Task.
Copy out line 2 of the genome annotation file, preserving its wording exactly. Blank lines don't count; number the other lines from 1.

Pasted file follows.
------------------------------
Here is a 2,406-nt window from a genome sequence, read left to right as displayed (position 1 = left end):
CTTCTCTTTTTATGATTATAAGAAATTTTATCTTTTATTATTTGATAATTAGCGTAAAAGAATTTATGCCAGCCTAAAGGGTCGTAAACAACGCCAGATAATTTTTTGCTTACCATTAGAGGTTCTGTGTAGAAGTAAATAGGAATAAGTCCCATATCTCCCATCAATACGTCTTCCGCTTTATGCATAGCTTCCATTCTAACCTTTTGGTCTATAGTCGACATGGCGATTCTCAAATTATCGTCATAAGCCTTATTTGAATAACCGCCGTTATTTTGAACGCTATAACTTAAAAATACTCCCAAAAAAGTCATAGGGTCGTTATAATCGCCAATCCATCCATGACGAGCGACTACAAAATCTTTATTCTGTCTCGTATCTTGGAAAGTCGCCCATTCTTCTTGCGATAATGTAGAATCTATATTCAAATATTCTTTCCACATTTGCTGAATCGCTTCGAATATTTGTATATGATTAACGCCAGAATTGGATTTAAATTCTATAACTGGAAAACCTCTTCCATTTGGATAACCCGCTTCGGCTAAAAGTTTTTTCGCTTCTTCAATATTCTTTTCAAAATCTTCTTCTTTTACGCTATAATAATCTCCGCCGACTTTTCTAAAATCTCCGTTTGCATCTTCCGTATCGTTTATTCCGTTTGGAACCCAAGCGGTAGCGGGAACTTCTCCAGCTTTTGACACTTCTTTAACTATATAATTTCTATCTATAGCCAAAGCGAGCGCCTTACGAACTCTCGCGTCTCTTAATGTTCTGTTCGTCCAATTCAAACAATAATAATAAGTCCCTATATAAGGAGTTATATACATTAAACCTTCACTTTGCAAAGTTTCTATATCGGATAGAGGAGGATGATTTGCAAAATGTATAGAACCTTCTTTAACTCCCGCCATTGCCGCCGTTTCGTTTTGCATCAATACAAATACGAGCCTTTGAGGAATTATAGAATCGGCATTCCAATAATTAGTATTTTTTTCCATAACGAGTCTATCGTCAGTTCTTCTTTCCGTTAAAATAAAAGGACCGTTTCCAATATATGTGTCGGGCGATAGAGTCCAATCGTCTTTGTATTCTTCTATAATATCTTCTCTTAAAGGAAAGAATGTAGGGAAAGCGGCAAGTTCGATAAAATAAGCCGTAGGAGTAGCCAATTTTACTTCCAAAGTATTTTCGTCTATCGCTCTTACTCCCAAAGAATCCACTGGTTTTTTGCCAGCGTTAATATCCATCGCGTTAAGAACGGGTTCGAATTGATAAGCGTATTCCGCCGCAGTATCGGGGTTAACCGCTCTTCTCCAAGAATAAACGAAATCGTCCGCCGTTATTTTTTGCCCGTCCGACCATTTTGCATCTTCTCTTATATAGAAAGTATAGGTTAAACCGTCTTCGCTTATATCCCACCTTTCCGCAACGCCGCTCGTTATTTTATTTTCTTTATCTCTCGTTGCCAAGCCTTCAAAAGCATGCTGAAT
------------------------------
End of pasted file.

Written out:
CTTCTCTTTTTATGATTATAAGAAATTTTATCTTTTATTATTTGATAATTAGCGTAAAAGAATTTATGCCAGCCTAAAGGGTCGTAAACAACGCCAGATAATTTTTTGCTTACCATTAGAGGTTCTGTGTAGAAGTAAATAGGAATAAGTCCCATATCTCCCATCAATACGTCTTCCGCTTTATGCATAGCTTCCATTCTAACCTTTTGGTCTATAGTCGACATGGCGATTCTCAAATTATCGTCATAAGCCTTATTTGAATAACCGCCGTTATTTTGAACGCTATAACTTAAAAATACTCCCAAAAAAGTCATAGGGTCGTTATAATCGCCAATCCATCCATGACGAGCGACTACAAAATCTTTATTCTGTCTCGTATCTTGGAAAGTCGCCCATTCTTCTTGCGATAATGTAGAATCTATATTCAAATATTCTTTCCACATTTGCTGAATCGCTTCGAATATTTGTATATGATTAACGCCAGAATTGGATTTAAATTCTATAACTGGAAAACCTCTTCCATTTGGATAACCCGCTTCGGCTAAAAGTTTTTTCGCTTCTTCAATATTCTTTTCAAAATCTTCTTCTTTTACGCTATAATAATCTCCGCCGACTTTTCTAAAATCTCCGTTTGCATCTTCCGTATCGTTTATTCCGTTTGGAACCCAAGCGGTAGCGGGAACTTCTCCAGCTTTTGACACTTCTTTAACTATATAATTTCTATCTATAGCCAAAGCGAGCGCCTTACGAACTCTCGCGTCTCTTAATGTTCTGTTCGTCCAATTCAAACAATAATAATAAGTCCCTATATAAGGAGTTATATACATTAAACCTTCACTTTGCAAAGTTTCTATATCGGATAGAGGAGGATGATTTGCAAAATGTATAGAACCTTCTTTAACTCCCGCCATTGCCGCCGTTTCGTTTTGCATCAATACAAATACGAGCCTTTGAGGAATTATAGAATCGGCATTCCAATAATTAGTATTTTTTTCCATAACGAGTCTATCGTCAGTTCTTCTTTCCGTTAAAATAAAAGGACCGTTTCCAATATATGTGTCGGGCGATAGAGTCCAATCGTCTTTGTATTCTTCTATAATATCTTCTCTTAAAGGAAAGAATGTAGGGAAAGCGGCAAGTTCGATAAAATAAGCCGTAGGAGTAGCCAATTTTACTTCCAAAGTATTTTCGTCTATCGCTCTTACTCCCAAAGAATCCACTGGTTTTTTGCCAGCGTTAATATCCATCGCGTTAAGAACGGGTTCGAATTGATAAGCGTATTCCGCCGCAGTATCGGGGTTAACCGCTCTTCTCCAAGAATAAACGAAATCGTCCGCCGTTATTTTTTGCCCGTCCGACCATTTTGCATCTTCTCTTATATAGAAAGTATAGGTTAAACCGTCTTCGCTTATATCCCACCTTTCCGCAACGCCGCTCGTTATTTTATTTTCTTTATCTCTCGTTGCCAAGCCTTCAAAAGCATGCTGAAT